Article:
This simple and tender story takes a look at an occurrence that most every child, unfortunately experiences at least once during their childhood - the death of a class pet or a pet of their own. The colorful illustrations by Heather Castles are soft and muted, adding to the seriousness of the subject. The expressions on the faces of the multi-cultural children are precious and touching.

This a a great book for any young child experiencing a loss, especially appropriate for ages 4 through 8. This is a difficult subject to approach with a young child and this book would ease that conversation.”

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Good-Bye, Baby Max | Book Review by Carole McDonnell

By heather at 5:16 pm on Sunday, March 2, 2008

Book review of Good-Bye, Baby Max by Carole McDonnell (

“Diane Cantrell, a former kindergarten teacher and a grief facilitator with degrees in education and counseling, has put much of her knowledge about grief into a sweetly illustrated book on dealing with grief.

The story begins in a season all kindergarteners are aware of. Spring. Children in Mrs B’s class are learning about growth and beginnings by planting seeds and hatching eggs. But then the unexpected happens and an emergency occurs. Baby Max, one of the hatchlings the children have been waiting to hatch, seems to be having trouble being born. Although his brother and sister, Dora and Spiderman, are as healthy as can be…his attempts to break through his shell are feeble. There is a rush to the veterinary hospital but unfortunately Mrs B returns the next day with the bad news: Baby Max did not survive. (Okay, some astute child might ask why Mrs B didn’t help Max out of the shell, but that is not likely to happen.)

Understandably, the children are upset. Their hearts were set on Max and although they hadn’t really seen him, they are grieving at the unexpected loss. Mrs B then arranges a grief ceremony which the children themselves create. Max is memorialized, buried, and with the help of Dora and Spiderman the children learn that life is still beautiful and life goes on.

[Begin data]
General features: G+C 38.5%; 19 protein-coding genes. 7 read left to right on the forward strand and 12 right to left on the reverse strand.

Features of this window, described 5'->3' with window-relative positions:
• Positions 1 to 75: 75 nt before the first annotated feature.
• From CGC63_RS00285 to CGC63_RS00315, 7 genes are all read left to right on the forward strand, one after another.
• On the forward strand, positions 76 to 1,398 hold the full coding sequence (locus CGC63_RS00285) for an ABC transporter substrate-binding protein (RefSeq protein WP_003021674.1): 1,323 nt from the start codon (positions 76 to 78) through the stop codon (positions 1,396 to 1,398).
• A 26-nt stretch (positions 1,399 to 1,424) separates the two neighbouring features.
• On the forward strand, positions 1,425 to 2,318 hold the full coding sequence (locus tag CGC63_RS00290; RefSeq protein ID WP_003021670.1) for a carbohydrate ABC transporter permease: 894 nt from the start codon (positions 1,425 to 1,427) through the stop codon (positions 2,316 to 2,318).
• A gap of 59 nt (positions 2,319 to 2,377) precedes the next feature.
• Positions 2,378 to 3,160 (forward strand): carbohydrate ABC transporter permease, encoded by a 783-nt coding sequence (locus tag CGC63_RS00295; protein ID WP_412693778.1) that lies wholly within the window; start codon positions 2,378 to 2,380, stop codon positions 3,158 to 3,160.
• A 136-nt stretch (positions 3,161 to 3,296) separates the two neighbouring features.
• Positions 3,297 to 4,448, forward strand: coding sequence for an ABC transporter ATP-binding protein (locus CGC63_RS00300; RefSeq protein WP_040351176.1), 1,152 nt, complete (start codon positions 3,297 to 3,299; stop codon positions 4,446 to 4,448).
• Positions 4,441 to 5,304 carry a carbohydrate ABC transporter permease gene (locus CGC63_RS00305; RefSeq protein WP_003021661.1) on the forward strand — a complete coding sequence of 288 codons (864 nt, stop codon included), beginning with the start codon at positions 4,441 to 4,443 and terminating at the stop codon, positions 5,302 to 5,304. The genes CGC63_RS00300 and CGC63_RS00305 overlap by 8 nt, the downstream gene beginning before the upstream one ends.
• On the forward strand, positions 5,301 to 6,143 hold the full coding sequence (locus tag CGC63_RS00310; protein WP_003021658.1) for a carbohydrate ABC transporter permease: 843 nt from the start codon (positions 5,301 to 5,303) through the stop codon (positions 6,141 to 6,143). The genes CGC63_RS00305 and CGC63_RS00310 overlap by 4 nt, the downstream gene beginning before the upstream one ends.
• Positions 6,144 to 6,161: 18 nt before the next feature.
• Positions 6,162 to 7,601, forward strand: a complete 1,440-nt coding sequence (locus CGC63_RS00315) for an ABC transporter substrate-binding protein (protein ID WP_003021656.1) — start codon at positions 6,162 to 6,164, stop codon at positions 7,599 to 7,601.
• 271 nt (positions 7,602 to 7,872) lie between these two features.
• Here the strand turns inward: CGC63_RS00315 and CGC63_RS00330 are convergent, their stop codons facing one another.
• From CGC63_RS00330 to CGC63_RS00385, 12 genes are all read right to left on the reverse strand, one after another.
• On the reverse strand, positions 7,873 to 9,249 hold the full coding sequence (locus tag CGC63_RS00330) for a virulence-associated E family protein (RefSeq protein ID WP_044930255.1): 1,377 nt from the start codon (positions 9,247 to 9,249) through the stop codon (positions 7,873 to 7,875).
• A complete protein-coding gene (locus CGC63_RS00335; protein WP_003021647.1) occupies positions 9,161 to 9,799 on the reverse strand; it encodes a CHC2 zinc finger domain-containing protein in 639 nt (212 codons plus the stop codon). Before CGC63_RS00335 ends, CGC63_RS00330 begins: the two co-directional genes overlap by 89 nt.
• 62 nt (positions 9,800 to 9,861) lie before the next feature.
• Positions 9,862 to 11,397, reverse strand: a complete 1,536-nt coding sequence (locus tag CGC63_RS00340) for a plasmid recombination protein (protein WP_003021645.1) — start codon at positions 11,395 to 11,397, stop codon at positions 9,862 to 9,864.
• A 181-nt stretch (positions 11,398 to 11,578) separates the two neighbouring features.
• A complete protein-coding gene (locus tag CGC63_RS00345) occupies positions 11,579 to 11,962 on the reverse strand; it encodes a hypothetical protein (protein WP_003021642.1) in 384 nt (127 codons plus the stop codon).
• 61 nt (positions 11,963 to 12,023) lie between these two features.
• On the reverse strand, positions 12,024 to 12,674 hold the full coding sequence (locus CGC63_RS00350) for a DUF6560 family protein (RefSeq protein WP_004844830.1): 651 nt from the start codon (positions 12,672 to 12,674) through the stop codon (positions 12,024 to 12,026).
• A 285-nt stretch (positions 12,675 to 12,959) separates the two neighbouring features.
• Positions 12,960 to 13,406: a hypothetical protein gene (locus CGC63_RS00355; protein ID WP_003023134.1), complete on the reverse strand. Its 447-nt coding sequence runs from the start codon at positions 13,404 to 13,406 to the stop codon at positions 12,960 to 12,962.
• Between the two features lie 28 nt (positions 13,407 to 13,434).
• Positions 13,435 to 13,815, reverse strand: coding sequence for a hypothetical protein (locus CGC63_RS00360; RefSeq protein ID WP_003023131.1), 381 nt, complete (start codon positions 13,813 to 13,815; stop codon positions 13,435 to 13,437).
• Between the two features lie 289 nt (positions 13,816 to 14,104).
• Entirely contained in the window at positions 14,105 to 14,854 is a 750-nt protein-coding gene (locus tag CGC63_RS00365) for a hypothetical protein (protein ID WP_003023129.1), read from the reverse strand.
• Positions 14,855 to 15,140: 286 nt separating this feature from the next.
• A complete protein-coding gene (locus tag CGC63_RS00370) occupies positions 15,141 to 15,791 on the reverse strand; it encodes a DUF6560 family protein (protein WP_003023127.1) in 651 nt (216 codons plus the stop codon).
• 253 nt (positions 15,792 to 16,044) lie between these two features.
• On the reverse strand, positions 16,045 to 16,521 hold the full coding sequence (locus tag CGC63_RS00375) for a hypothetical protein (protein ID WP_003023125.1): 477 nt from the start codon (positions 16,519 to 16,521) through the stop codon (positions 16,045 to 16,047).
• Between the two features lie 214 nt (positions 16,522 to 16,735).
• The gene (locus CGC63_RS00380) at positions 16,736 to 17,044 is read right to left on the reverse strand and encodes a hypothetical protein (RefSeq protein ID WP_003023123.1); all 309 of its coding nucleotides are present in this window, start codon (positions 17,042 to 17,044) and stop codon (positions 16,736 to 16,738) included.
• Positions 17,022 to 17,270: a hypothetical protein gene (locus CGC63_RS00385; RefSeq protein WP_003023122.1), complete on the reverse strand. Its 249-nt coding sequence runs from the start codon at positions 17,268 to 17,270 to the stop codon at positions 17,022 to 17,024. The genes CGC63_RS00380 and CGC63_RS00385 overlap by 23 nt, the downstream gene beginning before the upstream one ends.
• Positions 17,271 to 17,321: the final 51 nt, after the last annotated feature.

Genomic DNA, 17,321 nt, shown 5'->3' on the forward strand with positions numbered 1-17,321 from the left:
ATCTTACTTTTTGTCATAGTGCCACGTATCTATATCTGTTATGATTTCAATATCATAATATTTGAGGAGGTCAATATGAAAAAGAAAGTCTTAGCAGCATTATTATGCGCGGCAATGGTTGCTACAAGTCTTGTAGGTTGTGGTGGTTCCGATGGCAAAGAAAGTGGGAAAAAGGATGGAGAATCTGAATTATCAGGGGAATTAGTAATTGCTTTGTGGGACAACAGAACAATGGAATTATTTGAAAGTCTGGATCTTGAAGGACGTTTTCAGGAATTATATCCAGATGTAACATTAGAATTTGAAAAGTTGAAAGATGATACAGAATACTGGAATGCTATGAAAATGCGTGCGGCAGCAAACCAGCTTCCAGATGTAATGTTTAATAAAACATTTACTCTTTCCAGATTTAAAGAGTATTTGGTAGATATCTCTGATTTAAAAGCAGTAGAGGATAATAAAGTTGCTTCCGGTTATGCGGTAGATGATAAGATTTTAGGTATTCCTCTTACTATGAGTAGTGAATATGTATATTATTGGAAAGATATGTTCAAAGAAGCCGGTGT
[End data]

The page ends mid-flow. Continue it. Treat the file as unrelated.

First thing I’ll say is that this book is very multicultural. Children of all races appear in these wonderfully-illustrated pages. The second thing is that fortunately the trauma surrounding Max’s death comes fairly quickly. There isn’t a lingering buildup or a lingering drawn-out dying scene. The memorial also comes and goes fairly quickly. In fact, the book seems quite short –about twelve or so pages.

The rhyme is unobtrusive, unremarkable, and unnoticeable for adult standards. But kids will love it. And this is a book for kids. The words are common ones kids hear everyday….so kindergarteners will not struggle with terms and some first and second graders might be able to read it.

The drawings seem to be pastel crayons. I checked the information sheet to see what kind of media was used but am not quite sure. The emotion in the faces engages the reader and any child will easily understand it. Even the ladybugs weep for little Max.

The story is transferable to real life without being overly pushy and terrifying to children. Teachers could definitely use this book to discuss the arc of life and death should any of their students suffer a sudden emotional loss. I highly recommended this book for 3 to 7 year olds and for children in special education classes.”